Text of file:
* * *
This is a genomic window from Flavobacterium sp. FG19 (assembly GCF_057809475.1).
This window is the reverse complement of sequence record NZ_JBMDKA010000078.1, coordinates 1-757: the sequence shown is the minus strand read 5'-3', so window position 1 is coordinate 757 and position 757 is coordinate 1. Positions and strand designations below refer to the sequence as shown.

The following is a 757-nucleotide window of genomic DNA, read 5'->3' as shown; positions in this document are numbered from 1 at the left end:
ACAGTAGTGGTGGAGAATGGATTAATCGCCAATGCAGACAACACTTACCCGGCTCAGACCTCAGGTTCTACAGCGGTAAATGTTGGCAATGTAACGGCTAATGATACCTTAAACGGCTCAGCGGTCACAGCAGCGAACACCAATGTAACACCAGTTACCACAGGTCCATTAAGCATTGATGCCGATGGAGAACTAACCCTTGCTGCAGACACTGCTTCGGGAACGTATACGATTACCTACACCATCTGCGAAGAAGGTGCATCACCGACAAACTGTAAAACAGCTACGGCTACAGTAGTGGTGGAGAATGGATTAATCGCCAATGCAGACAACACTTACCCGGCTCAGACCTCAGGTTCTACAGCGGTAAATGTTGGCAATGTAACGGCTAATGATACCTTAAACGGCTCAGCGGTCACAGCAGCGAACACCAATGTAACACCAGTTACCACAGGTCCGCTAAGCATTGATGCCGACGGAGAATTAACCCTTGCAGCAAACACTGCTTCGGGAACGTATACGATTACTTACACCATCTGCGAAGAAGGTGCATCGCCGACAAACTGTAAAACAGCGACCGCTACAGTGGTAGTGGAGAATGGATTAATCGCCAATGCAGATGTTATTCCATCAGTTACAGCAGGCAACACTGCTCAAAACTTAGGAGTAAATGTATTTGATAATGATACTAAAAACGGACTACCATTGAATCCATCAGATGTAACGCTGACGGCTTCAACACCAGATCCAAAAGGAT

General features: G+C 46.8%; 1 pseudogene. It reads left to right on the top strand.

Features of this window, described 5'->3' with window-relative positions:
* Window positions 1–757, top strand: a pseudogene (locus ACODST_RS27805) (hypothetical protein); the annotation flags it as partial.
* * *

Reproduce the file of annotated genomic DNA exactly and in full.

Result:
This is a genomic window from Flavobacterium sp. FG19 (assembly GCF_057809475.1).
This window is the reverse complement of sequence record NZ_JBMDKA010000078.1, coordinates 1-757: the sequence shown is the minus strand read 5'-3', so window position 1 is coordinate 757 and position 757 is coordinate 1. Positions and strand designations below refer to the sequence as shown.

The following is a 757-nucleotide window of genomic DNA, read 5'->3' as shown; positions in this document are numbered from 1 at the left end:
ACAGTAGTGGTGGAGAATGGATTAATCGCCAATGCAGACAACACTTACCCGGCTCAGACCTCAGGTTCTACAGCGGTAAATGTTGGCAATGTAACGGCTAATGATACCTTAAACGGCTCAGCGGTCACAGCAGCGAACACCAATGTAACACCAGTTACCACAGGTCCATTAAGCATTGATGCCGATGGAGAACTAACCCTTGCTGCAGACACTGCTTCGGGAACGTATACGATTACCTACACCATCTGCGAAGAAGGTGCATCACCGACAAACTGTAAAACAGCTACGGCTACAGTAGTGGTGGAGAATGGATTAATCGCCAATGCAGACAACACTTACCCGGCTCAGACCTCAGGTTCTACAGCGGTAAATGTTGGCAATGTAACGGCTAATGATACCTTAAACGGCTCAGCGGTCACAGCAGCGAACACCAATGTAACACCAGTTACCACAGGTCCGCTAAGCATTGATGCCGACGGAGAATTAACCCTTGCAGCAAACACTGCTTCGGGAACGTATACGATTACTTACACCATCTGCGAAGAAGGTGCATCGCCGACAAACTGTAAAACAGCGACCGCTACAGTGGTAGTGGAGAATGGATTAATCGCCAATGCAGATGTTATTCCATCAGTTACAGCAGGCAACACTGCTCAAAACTTAGGAGTAAATGTATTTGATAATGATACTAAAAACGGACTACCATTGAATCCATCAGATGTAACGCTGACGGCTTCAACACCAGATCCAAAAGGAT

General features: G+C 46.8%; 1 pseudogene. It reads left to right on the top strand.

Features of this window, described 5'->3' with window-relative positions:
* Window positions 1–757, top strand: a pseudogene (locus ACODST_RS27805) (hypothetical protein); the annotation flags it as partial.